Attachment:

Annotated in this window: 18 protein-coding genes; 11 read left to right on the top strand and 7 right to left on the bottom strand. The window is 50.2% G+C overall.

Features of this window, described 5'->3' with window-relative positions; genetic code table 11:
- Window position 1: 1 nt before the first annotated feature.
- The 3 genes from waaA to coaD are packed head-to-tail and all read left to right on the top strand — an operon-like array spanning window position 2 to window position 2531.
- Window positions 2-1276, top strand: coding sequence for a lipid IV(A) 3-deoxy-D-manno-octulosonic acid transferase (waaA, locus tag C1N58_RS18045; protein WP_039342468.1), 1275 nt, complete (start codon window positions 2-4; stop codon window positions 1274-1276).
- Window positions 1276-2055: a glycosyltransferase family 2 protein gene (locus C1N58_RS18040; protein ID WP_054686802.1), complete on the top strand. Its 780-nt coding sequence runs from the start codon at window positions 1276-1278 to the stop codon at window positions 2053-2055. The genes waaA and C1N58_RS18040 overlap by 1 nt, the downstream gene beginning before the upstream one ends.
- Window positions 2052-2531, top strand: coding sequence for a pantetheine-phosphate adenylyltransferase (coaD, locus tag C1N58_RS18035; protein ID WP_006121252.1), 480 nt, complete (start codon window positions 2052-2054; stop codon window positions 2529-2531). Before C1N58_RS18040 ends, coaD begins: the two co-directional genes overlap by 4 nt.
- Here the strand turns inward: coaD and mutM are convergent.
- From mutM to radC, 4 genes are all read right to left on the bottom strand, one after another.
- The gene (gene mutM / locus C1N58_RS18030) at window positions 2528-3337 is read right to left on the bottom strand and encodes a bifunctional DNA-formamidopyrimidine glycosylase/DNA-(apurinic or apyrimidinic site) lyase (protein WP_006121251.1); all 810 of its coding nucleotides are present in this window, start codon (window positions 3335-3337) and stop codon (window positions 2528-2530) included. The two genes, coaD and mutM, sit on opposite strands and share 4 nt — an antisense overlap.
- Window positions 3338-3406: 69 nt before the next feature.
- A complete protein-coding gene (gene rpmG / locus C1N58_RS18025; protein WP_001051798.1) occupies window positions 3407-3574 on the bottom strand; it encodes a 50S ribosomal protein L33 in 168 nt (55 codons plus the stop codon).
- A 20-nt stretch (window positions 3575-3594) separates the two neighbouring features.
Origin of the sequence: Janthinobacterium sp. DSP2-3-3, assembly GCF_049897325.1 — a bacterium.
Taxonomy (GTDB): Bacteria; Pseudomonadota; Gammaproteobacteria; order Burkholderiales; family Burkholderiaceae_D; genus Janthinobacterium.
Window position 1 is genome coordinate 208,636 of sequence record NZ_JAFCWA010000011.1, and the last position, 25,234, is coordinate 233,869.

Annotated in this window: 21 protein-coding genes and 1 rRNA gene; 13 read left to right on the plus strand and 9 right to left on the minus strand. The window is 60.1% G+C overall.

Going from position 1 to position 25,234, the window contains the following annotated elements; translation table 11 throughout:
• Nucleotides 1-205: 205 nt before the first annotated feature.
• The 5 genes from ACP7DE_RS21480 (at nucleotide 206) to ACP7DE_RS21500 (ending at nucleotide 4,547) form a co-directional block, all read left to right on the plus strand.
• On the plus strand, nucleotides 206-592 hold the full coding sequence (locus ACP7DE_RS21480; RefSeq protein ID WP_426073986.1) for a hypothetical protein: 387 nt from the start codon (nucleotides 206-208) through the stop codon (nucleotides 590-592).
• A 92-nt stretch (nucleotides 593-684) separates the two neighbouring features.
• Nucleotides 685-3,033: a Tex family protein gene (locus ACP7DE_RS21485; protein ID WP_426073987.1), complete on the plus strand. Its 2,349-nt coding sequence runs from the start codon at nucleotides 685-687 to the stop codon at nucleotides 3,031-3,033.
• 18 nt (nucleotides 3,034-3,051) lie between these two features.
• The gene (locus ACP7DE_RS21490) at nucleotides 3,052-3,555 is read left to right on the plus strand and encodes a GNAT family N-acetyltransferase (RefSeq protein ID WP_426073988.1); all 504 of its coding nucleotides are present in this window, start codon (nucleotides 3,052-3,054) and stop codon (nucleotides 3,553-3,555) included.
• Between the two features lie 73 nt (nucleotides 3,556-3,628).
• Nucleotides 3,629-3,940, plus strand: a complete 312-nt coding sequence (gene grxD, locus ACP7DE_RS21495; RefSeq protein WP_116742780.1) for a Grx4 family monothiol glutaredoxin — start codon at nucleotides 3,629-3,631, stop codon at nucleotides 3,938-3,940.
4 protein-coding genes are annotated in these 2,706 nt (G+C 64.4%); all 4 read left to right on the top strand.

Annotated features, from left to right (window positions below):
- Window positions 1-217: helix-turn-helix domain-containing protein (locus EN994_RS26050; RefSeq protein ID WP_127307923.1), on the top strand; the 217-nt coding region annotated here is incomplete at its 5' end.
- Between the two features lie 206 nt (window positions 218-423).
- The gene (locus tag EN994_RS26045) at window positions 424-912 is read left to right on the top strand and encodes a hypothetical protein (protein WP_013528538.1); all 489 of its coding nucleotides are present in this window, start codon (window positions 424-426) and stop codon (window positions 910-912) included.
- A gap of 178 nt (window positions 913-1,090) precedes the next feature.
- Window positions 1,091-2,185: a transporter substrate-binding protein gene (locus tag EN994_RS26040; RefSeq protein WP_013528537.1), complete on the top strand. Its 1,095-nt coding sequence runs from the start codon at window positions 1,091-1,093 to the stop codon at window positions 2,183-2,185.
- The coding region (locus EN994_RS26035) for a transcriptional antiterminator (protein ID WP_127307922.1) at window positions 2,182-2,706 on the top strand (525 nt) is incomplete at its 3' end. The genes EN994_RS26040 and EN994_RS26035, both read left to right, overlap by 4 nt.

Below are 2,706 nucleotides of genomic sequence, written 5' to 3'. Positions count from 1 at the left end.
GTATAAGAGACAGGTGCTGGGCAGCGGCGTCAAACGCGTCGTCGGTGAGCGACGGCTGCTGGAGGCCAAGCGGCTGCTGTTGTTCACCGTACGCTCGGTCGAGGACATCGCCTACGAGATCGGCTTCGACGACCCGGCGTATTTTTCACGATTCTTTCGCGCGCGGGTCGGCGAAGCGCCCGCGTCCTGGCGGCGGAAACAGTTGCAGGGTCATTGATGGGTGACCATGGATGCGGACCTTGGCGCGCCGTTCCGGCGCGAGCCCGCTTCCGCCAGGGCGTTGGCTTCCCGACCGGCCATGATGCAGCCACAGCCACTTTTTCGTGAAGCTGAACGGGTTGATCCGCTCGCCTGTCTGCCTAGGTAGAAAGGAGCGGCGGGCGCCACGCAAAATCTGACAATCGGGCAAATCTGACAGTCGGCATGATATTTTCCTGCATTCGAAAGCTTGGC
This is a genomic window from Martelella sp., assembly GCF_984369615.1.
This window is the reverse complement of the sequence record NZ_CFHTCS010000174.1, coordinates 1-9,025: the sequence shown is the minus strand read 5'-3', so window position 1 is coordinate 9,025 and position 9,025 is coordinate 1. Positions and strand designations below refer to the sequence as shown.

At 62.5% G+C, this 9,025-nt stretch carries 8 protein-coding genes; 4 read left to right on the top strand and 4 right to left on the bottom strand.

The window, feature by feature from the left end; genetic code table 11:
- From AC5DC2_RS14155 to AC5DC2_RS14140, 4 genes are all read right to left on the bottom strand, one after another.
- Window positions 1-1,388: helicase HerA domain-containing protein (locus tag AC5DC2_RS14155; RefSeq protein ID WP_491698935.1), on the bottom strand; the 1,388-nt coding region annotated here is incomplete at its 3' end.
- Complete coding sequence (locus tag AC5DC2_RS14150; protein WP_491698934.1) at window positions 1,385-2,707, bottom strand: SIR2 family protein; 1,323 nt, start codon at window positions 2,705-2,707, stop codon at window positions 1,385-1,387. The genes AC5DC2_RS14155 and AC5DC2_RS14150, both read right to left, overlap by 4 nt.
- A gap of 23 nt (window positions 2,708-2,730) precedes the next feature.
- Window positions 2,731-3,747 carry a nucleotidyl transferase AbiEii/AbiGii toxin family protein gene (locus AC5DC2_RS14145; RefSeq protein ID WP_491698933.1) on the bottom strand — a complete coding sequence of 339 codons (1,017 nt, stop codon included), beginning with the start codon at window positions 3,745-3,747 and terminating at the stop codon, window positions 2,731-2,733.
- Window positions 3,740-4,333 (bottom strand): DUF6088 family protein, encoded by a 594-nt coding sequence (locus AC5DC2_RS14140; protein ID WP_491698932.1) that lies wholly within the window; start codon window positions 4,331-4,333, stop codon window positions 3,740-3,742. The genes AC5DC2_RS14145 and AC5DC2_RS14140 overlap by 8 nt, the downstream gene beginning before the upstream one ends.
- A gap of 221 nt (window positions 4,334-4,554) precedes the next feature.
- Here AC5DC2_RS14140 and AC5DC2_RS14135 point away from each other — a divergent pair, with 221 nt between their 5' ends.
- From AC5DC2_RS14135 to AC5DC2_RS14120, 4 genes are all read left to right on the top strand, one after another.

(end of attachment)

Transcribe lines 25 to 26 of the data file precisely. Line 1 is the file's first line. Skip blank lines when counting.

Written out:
• The gene (locus ACP7DE_RS21490) at nucleotides 3,052-3,555 is read left to right on the plus strand and encodes a GNAT family N-acetyltransferase (RefSeq protein ID WP_426073988.1); all 504 of its coding nucleotides are present in this window, start codon (nucleotides 3,052-3,054) and stop codon (nucleotides 3,553-3,555) included.
• Between the two features lie 73 nt (nucleotides 3,556-3,628).